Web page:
By Juan Cole | (Informed Comment) | – –
President Trump met Monday with Egyptian field marshal/ president Abdel Fattah al-Sisi. Trump effused,
“We agree on so many things. I just want to let everybody know, in case there was any doubt, that we are very much behind President Sisi. He’s done a fantastic job in a very difficult situation. We are very much behind Egypt and the people of Egypt . . .”
Although it is being said that Obama kept al-Sisi at arm’s length because of human rights concerns, actually the Obama administration regularized relations with Egypt after the military coup and re-authorized the roughly $1.2 bn in aid as soon as al-Sisi held a fraudulent election and declared himself president rather than remaining a field marshal.
No one should ever let al-Sisi forget that he claimed that the Egyptian army cured AIDS. And Hepatitis C.
Al-Sisi lambasted anyone who objected to this ridiculous assertion as overly negative and unappreciative of the sacrifices of the Egyptian army for the nation.
In other words, he lives in an anti-intellectual, science-denying fantasy world that he uses all the might of the Egyptian state to impose those fantasies on journalists and teachers.
Bassem Youssef, the satirist who is also a medical doctor himself, said that the army spokesman who made the announcement in early 2014 had gotten mixed up between RNA and DNA. Youssef wrote that if a first year medical student had made such an error in public, he would have been drummed out of medical school and moreover no one from his village would ever be allowed to become a physician again.
Youssef is now in exile, and Egypt has lost its formerly famous sense of humor.
Al-Sisi took advantage of the massive protests of summer, 2013, against the Muslim fundamentalist government of Mohammad Morsi (a leader of the Muslim Brotherhood) to stage a coup. He had Morsi arrested and has kept him in jail ever since. He declared the Muslim Brotherhood, a licit political party that had won a plurality in parliament in 2011 and won the presidency in 2012, to be a terrorist organization. He persecuted prominent members of the party. In mid-August of 2013 he used unnecessary force physically to clear major sit-ins by Muslim Brotherhood members, resulting in the deaths of some 600 persons. The death toll rose that fall.
The Muslim Brotherhood had not been innocent of terrorism in the 1940s and 1950s, but had made a pact with President Anwar El Sadat in the 1970s to eschew political violence in return for state tolerance. When Sadat allowed (phony) parliamentary elections in the late ’70s he even allowed some Brotherhood members to run, under other party banners, and to sit in parliament. In the 2005 elections, the Muslim Brotherhood won 88 seats in a parliament of some 450 and so had become a junior partner in the government of President Hosni Mubarak.
Al-Qaeda, ISIL and other radical Muslim groups made fun of the Muslim Brotherhood as Mubarak’s Uncle Toms and predicted that they would gain nothing from their moderation.
Al-Sisi vindicated these extremists by rewarding the Brotherhood for peaceful participation in civil politics by launching a full scale assault on them and driving them underground.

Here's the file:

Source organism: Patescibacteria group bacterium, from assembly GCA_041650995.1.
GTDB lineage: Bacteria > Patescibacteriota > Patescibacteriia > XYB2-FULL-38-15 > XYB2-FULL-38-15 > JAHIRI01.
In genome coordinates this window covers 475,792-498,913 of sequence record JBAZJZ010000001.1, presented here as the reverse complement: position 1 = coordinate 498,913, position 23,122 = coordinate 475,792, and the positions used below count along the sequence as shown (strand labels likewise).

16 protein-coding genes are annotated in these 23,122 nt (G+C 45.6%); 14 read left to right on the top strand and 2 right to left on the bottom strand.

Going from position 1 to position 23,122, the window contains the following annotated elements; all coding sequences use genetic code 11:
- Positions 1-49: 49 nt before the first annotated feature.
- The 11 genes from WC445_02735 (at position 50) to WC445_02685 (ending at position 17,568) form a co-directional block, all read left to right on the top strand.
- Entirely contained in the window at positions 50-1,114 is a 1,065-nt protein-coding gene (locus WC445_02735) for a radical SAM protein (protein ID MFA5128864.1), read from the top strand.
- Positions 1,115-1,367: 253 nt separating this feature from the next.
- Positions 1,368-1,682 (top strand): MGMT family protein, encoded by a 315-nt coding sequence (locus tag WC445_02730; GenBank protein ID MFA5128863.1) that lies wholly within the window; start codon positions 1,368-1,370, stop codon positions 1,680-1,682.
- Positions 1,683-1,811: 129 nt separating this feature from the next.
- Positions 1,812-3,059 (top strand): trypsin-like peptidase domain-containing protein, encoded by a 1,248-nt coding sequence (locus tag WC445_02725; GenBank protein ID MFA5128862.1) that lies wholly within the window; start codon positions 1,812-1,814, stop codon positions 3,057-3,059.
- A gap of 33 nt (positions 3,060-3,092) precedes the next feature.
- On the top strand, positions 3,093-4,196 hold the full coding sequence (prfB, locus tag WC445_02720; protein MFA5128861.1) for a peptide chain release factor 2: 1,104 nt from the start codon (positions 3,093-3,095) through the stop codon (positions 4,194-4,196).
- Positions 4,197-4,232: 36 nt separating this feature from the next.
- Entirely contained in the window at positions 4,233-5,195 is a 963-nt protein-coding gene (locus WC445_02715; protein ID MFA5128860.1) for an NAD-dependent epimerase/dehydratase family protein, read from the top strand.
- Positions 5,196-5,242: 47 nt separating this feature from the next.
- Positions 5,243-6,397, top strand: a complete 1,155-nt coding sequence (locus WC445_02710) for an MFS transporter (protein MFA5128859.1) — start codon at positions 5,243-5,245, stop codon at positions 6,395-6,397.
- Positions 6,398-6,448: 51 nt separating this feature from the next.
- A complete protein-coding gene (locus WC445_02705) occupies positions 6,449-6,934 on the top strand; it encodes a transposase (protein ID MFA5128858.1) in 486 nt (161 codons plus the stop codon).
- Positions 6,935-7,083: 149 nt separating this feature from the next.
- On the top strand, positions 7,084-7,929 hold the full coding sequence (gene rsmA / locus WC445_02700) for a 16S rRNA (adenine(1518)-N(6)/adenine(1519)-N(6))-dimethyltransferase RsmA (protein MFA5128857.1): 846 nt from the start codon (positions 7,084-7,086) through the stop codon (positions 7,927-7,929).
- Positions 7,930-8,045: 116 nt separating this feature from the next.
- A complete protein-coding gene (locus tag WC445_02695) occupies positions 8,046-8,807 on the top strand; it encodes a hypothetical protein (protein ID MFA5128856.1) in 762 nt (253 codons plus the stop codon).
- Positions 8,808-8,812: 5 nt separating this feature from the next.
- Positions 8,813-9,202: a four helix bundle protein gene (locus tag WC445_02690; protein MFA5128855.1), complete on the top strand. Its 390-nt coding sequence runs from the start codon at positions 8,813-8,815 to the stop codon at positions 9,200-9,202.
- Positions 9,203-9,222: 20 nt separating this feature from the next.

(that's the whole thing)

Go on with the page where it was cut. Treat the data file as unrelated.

Having suppressed the Brotherhood, taking advantage of its plummeting popularity, al-Sisi then turned to the youth revolutionaries of 2011, rounding them up one by one. Ahmad Maher, one of the leaders of the April 6 Youth Group that had supported a major textile strike in 2008 and then emerged as a significant player in 2011 and after, was arrested for protesting and sentenced to three years. He is out but on strict probation. Alaa Abdel Fattah, who had protested Mubarak in 2005 and after, using blogging and tech tools, was beaten in the head, arrested and is still behind bars. Mahienoor El-Masry was jailed repeatedly. People have disappeared, for all the world like 1980s Argentina. It is a dirty war on Egypt’s youth.
Nevertheless, university students have continued to mount substantial and ongoing protests.
Having neutralized the Muslim Brotherhood and the largely secular-minded youth activists, al-Sisi then turned on the third leg of the 2011 revolution, the labor movement, cowing its leadership and crushing dissent in its ranks.
Having milked the gullible Gulf oil states for tens of billions in the first years of his coup (they wanted the populist Muslim Brotherhood crushed, as well, seeing it as a threat to their more tribal and bureaucratic forms of authority), al-Sisi then turned to the International Monetary Fund for a $12 bn. loan. The price, as with all IMF aid, was to screw over the poor by eliminating subsidies for staples.
As a result, this winter and spring Egypt is seeing substantial bread riots.
Al-Sisi has also had large numbers of journalists jailed or fired, taming the once feisty Egyptian media. When he ran for president in 2014 he strong-armed most other candidates into withdrawing, and won a shamefully high percentage of the final vote.
Trump has a theory that strong men are like a lid you can slap atop the pressure cooker of Middle Eastern societies.
But if you just put a lid on, leaving no aperture for steam to escape, you’ve actually created a political bomb.
What happened in 2011 was that the political explosives detonated.
The Tunisian ruling class took a lesson and moved to a more democratic form of government.
In Egypt, Syria, and Bahrain, the ruling elites have decided that what was wrong was that the lid hadn’t been placed tightly enough. Screwing back on the lid may work in the short term. In the medium to long term, I expect trouble.
But at least al-Sisi has cured AIDS. And Hepatitis C.